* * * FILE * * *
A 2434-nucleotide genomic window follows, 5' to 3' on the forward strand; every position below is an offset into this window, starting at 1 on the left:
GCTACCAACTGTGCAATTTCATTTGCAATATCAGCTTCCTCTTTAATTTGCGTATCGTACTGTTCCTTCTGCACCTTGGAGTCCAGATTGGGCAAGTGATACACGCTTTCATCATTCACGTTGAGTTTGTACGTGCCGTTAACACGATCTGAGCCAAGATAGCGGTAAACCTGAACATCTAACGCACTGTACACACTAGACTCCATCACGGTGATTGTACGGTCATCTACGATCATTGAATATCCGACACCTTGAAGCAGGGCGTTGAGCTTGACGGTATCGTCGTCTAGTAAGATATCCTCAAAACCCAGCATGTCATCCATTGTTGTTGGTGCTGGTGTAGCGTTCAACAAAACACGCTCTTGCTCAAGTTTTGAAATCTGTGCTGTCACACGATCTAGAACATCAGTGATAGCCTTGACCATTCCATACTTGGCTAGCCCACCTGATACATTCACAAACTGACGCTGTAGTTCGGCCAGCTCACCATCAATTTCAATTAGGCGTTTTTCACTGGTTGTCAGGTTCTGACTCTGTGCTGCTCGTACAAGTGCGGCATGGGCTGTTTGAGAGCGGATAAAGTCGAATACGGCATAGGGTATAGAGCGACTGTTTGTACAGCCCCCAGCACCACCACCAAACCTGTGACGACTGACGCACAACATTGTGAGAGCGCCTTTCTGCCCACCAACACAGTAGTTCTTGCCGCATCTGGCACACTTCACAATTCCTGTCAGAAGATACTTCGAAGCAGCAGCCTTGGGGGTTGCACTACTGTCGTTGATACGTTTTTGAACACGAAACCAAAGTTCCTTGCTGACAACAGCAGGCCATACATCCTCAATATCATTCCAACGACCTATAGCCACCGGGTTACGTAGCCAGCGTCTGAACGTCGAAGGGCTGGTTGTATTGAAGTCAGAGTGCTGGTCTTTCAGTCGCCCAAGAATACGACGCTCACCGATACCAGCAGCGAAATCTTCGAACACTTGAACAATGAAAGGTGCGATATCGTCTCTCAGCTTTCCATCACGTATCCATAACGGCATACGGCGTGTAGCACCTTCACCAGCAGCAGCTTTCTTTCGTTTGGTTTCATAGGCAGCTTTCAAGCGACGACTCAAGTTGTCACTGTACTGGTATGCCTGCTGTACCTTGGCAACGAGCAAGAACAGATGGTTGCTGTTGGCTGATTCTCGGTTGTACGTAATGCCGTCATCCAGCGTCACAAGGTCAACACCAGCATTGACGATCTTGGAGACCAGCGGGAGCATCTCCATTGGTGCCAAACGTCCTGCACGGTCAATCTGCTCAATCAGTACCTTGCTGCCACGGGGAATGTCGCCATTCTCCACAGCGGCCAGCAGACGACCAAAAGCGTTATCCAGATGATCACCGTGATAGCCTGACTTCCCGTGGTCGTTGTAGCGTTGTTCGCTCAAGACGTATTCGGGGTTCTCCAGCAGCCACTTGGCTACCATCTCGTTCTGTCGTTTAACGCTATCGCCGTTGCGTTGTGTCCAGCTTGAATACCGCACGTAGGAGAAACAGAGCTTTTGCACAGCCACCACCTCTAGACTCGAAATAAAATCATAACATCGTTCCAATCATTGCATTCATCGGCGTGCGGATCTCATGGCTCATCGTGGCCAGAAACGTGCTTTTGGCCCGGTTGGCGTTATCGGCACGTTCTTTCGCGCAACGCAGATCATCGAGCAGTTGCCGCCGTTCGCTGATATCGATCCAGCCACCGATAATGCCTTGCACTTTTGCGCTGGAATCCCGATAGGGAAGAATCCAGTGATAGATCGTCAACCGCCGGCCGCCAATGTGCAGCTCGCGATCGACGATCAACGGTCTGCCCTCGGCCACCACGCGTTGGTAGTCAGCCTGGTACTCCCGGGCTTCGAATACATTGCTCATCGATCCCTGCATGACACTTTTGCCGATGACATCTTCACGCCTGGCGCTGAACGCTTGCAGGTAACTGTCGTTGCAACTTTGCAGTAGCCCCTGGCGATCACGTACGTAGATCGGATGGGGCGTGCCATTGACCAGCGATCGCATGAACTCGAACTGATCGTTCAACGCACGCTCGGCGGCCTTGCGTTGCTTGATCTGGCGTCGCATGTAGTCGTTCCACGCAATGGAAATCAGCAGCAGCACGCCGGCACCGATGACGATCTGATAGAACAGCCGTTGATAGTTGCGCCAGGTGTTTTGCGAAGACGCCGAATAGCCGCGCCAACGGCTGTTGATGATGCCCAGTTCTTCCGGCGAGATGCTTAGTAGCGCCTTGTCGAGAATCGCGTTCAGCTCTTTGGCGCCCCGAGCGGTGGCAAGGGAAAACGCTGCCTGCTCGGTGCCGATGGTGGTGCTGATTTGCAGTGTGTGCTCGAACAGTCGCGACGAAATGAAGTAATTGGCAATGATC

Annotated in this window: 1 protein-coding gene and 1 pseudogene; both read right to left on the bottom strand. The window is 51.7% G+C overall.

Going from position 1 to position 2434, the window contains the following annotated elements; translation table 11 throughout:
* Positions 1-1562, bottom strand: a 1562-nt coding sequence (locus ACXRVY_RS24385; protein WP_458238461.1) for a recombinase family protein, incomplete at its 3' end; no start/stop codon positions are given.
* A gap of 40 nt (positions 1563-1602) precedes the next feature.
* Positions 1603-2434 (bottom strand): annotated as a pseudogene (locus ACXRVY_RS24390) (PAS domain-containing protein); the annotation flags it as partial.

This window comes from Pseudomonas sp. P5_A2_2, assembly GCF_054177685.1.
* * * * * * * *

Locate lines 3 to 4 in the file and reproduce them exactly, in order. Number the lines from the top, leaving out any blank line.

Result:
Annotated in this window: 1 protein-coding gene and 1 pseudogene; both read right to left on the bottom strand. The window is 51.7% G+C overall.

Going from position 1 to position 2434, the window contains the following annotated elements; translation table 11 throughout: